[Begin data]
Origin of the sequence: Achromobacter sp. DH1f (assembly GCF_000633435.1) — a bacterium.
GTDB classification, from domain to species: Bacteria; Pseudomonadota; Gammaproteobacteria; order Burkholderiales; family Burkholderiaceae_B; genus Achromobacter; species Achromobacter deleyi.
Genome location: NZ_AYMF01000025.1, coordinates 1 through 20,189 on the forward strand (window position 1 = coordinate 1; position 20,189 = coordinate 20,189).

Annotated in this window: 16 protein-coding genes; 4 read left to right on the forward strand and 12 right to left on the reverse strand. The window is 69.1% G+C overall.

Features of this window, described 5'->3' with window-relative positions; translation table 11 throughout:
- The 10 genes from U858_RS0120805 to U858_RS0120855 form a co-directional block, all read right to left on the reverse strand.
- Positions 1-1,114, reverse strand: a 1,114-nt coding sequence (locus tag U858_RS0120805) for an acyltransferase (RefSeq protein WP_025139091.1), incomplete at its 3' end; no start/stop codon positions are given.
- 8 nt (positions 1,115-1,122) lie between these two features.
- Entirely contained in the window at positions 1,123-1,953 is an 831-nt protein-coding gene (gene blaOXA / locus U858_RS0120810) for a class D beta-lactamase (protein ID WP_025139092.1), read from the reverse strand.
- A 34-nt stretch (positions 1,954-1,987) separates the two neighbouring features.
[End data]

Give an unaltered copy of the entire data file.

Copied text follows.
Origin of the sequence: Achromobacter sp. DH1f (assembly GCF_000633435.1) — a bacterium.
GTDB classification, from domain to species: Bacteria; Pseudomonadota; Gammaproteobacteria; order Burkholderiales; family Burkholderiaceae_B; genus Achromobacter; species Achromobacter deleyi.
Genome location: NZ_AYMF01000025.1, coordinates 1 through 20,189 on the forward strand (window position 1 = coordinate 1; position 20,189 = coordinate 20,189).

Annotated in this window: 16 protein-coding genes; 4 read left to right on the forward strand and 12 right to left on the reverse strand. The window is 69.1% G+C overall.

Features of this window, described 5'->3' with window-relative positions; translation table 11 throughout:
- The 10 genes from U858_RS0120805 to U858_RS0120855 form a co-directional block, all read right to left on the reverse strand.
- Positions 1-1,114, reverse strand: a 1,114-nt coding sequence (locus tag U858_RS0120805) for an acyltransferase (RefSeq protein WP_025139091.1), incomplete at its 3' end; no start/stop codon positions are given.
- 8 nt (positions 1,115-1,122) lie between these two features.
- Entirely contained in the window at positions 1,123-1,953 is an 831-nt protein-coding gene (gene blaOXA / locus U858_RS0120810) for a class D beta-lactamase (protein ID WP_025139092.1), read from the reverse strand.
- A 34-nt stretch (positions 1,954-1,987) separates the two neighbouring features.